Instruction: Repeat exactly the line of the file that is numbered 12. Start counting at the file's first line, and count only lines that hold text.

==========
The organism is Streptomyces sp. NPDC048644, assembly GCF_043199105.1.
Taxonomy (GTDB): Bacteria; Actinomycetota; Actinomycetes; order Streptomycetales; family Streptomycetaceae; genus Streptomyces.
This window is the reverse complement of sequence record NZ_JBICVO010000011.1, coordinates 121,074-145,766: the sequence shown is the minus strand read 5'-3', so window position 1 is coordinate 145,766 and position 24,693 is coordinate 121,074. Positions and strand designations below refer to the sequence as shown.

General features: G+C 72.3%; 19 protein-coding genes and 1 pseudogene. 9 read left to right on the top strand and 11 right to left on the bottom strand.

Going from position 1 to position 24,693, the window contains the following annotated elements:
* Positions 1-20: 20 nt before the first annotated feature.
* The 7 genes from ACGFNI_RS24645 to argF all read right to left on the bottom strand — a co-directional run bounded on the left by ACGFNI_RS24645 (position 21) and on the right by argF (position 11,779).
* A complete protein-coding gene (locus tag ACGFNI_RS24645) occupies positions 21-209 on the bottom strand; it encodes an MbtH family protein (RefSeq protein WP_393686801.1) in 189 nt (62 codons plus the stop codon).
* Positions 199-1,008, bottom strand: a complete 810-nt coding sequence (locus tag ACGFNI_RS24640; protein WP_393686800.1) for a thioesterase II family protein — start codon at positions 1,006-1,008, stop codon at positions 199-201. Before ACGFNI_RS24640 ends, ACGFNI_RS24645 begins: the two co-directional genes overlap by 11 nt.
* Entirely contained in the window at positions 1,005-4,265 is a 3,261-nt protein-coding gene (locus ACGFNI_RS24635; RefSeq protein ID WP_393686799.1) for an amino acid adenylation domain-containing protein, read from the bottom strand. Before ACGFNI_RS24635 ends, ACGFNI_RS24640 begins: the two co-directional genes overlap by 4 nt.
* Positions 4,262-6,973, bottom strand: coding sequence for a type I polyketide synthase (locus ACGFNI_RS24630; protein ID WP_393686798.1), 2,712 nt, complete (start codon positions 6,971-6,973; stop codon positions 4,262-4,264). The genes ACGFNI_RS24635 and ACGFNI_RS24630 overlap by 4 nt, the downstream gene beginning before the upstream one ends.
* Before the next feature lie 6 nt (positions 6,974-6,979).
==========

* Before the next feature lie 6 nt (positions 6,974-6,979).